Don't Pay Too Much Attention to BlackBerry Sales Rumors
In the first week after BlackBerry launched its new Z10 smartphone, many analysts and observers claimed that early sales in the U.K. and Canada (two of BlackBerry's top three markets) were very strong. More recently, though, sentiment has been turning against BlackBerry. Several analysts have issued bearish forecasts for Z10 sales, arguing that initial sellouts were due to low unit shipments rather than high demand.
Investors should try not to get too worked up about the sales rumors that have been flying around Wall Street. First, there is no way to judge the accuracy of these rumors; we will not know the true level of device shipments until BlackBerry reports earnings next month. Second, the other device BlackBerry has announced -- the Q10 QWERTY keyboard model -- will not go on sale until next quarter. Since the keyboard is a major attraction for BlackBerry's biggest fans, it is likely that many are waiting for the Q10.
The latest rumors
On Wednesday, Pacific Crest analyst James Faucette stated that his checks point to roughly 300,000 BB10 unit shipments in the current quarter, below the consensus of about 1 million units. Furthermore, he expects only 1 million to 1.5 million shipments next quarter, below consensus of 3 million to 4 million. Another bearish analyst, Michael Walkley of Canaccord Genuity, wrote on Tuesday that BB10 devices are not likely to sell well because they will have the same subsidized price of $199 as Apple's iPhone 5 and Samsung's upcoming Galaxy S IV.
Apple's iPhone and Samsung's Galaxy S and Galaxy Note smartphones are all very strong competitors, but analysts who are solely focused on the competition are missing the point. The smartphone market is massive, and BlackBerry only needs to secure a small niche (perhaps 5% of the market) to justify a much higher share price. With nearly 20 million devoted BlackBerry fans in the U.K., U.S., and Canada, the company is virtually assured of seeing a strong upgrade cycle this year. To remain relevant thereafter, all the company needs to do is convert a small percentage of iPhone and Android users in the next few years.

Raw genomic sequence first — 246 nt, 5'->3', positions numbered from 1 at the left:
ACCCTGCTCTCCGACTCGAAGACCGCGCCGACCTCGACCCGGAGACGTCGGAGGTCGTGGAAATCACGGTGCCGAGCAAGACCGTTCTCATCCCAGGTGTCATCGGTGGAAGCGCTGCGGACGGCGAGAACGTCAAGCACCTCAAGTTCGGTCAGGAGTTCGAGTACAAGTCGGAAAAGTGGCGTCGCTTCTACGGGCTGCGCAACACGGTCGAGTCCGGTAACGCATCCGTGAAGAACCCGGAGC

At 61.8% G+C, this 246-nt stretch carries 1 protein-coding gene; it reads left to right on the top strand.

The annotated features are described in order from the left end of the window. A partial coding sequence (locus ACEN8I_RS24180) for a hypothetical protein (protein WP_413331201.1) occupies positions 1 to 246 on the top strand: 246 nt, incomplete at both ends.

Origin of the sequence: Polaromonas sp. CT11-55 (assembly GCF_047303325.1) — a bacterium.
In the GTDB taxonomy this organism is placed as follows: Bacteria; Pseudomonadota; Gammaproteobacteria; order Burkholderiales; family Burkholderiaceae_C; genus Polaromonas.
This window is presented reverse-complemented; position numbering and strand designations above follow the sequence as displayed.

Timing is not everything
The best way to think of BlackBerry's current strategy is that the Z10 touchscreen phone aims to poach users from the iPhone and various Google Android devices, while the Q10 QWERTY phone aims to keep existing BlackBerry users happy. I am not very worried about reports of slow Z10 sales, primarily because many of the existing users will wait for the Q10. Meanwhile, with the Z10 in stores, BlackBerry can try to raise consumer awareness of the new platform.
The "late" release of the Q10 does not bother me, either. While the Q10 will become available close to the expected launch date of Samsung's Galaxy S4 (and even the rumored iPhone 5S), it addresses a different market, and is thus not really in competition with the Samsung and Apple offerings. Regardless of the exact country/carrier launch timings, I expect BB10 devices to sell well and put BlackBerry back in the black in the coming year.
Like any company going through a major transition, BlackBerry has encountered its fair share of naysayers. But over the next few years, BlackBerry is likely to prove doubters wrong. Even once-untouchable Apple has hit a wave of negativity in recent months, with many prominent investors questioning whether Apple remains a buy. The Motley Fool's senior technology analyst and managing bureau chief, Eric Bleeker, is prepared to fill you in on both reasons to buy and reasons to sell Apple, and what opportunities are left for the company going forward. To get instant access to his latest thinking on Apple, simply click here now.
The article Don't Pay Too Much Attention to BlackBerry Sales Rumors originally appeared on Fool.com.Fool contributor Adam Levine-Weinberg owns shares of Apple and BlackBerry. The Motley Fool recommends Apple and Google. The Motley Fool owns shares of Apple and Google. Try any of our Foolish newsletter services free for 30 days. We Fools may not all hold the same opinions, but we all believe that considering a diverse range of insights makes us better investors. The Motley Fool has a disclosure policy.
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